Johnson had a reputation as an honest, no-nonsense politician who spoke his mind and was eager to get things done. Despite hailing from a conservative southern state, his real passion was domestic reform. Johnson dreamed of creating what he called the “Great Society”, by using American affluence to combat poverty, public housing shortfalls, gaps in public education and job shortages. Johnson was passionate about ending racial discrimination, particularly in his native south. Like Kennedy before him, Johnson was also an anti-communist and an advocate of the ‘domino theory’. Days after taking office, Johnson reaffirmed his country’s commitment to the government and people of South Vietnam. By his own admission, the new president was less informed and probably less interested in foreign policy than domestic issues. But he was well traveled, keenly aware of history and astute enough to understand the situation in Vietnam was critical. He explained this in his memoir, written in 1971:
“I knew from the start that I was bound to be crucified either way I moved. If I left the woman I really loved – the Great Society – in order to get involved with that bitch of a war on the other side of the world, then I would lose everything at home. All my programs. All my hopes to feed the hungry and shelter the homeless. All my dreams to provide education and medical care to the browns and the blacks and the lame and the poor. But if I left that war and let the communists take over South Vietnam, then I would be seen as a coward and my nation would be seen as an appeaser, and we would both find it impossible to accomplish anything for anybody anywhere on the entire globe.”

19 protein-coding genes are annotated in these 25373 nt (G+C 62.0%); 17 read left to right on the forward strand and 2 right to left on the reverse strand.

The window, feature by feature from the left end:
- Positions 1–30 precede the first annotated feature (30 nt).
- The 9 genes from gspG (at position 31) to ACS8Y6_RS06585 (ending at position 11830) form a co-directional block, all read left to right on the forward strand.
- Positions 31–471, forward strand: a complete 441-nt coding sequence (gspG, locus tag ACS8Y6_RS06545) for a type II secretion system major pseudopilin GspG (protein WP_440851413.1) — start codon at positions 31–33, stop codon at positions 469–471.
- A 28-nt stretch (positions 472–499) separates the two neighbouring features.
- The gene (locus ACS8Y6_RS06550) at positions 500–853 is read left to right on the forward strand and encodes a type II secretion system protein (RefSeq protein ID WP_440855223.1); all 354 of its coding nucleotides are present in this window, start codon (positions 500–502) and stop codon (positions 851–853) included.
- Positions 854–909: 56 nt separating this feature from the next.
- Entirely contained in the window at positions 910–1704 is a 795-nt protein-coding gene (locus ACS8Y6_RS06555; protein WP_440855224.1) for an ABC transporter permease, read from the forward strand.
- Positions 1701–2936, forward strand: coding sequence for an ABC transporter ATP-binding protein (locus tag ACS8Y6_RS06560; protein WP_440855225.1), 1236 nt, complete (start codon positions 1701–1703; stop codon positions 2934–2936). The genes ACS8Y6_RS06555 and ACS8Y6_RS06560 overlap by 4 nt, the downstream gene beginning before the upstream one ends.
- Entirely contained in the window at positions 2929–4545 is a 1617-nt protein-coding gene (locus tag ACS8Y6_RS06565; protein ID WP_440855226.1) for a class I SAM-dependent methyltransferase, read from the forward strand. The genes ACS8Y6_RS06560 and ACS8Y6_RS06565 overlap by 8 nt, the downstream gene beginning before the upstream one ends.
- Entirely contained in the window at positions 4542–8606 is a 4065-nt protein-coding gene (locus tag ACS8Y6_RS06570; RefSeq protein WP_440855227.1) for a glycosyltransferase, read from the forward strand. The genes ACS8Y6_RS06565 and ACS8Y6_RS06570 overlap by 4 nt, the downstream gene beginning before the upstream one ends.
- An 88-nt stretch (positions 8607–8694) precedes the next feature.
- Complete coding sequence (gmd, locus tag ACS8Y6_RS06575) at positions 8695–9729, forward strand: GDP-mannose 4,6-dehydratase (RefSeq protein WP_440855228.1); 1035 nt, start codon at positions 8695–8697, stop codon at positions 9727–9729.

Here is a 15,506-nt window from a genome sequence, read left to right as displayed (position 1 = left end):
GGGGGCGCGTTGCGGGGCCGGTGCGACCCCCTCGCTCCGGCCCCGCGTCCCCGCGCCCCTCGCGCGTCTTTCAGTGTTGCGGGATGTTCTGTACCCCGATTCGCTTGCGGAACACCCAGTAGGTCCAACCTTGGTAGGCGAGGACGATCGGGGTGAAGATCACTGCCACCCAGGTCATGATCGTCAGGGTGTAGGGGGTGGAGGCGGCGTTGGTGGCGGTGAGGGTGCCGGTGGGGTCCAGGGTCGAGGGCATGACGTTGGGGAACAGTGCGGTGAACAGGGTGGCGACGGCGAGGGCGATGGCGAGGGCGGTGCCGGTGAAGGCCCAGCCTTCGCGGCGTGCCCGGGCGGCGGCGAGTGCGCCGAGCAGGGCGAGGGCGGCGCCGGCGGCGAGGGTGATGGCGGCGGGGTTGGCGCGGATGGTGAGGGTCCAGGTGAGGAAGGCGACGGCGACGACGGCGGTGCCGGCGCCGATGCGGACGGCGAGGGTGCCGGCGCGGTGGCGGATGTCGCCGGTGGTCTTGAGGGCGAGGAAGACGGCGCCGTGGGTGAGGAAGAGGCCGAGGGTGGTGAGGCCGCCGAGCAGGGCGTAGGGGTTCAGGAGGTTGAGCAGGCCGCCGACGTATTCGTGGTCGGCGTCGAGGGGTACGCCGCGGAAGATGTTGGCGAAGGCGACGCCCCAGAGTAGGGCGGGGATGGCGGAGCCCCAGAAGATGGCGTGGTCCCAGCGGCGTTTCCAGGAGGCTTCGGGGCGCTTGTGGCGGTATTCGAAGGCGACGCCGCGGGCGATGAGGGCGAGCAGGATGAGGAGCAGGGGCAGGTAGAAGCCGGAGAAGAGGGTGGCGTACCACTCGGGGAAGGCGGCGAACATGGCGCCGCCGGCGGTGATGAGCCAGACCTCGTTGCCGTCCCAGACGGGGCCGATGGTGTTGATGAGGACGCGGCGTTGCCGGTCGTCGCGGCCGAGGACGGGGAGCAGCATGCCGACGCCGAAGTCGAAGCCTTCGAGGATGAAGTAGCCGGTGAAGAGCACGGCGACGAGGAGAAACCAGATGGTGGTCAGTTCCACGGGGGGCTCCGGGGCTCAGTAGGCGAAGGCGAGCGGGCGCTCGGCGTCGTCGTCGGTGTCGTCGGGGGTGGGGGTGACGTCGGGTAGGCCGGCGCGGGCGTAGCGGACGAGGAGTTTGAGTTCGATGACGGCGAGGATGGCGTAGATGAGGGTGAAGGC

Johnson’s decision making with regard to Vietnam was heavily shaped by advice from foreign policy experts and military chiefs. By early 1964 these advisors had reached a consensus: the communists in Indochina could be defeated in the short to medium term, if the United States became more directly involved. A combination of American military intervention, sustained aerial bombing and repeated offers of peace, they claimed, would force them to surrender and withdraw to North Vietnam. With the communists contained, Johnson was advised, Vietnam would evolve as two politically distinct states, much as Korea had done after the armistice of 1953. This strategy was articulated by defence secretary Robert McNamara and endorsed by the military general staff, others in Johnson’s inner circle and many in Congress. But there were also voices of dissent and disagreement. One of the loudest was undersecretary of state George Ball, a long-standing critic of military action in Vietnam. From Kennedy’s election in 1960, Ball strongly advised against direct US involvement, preferring an ‘arm’s length’ policy. In 1961 he had a conversation with McNamara and other officials: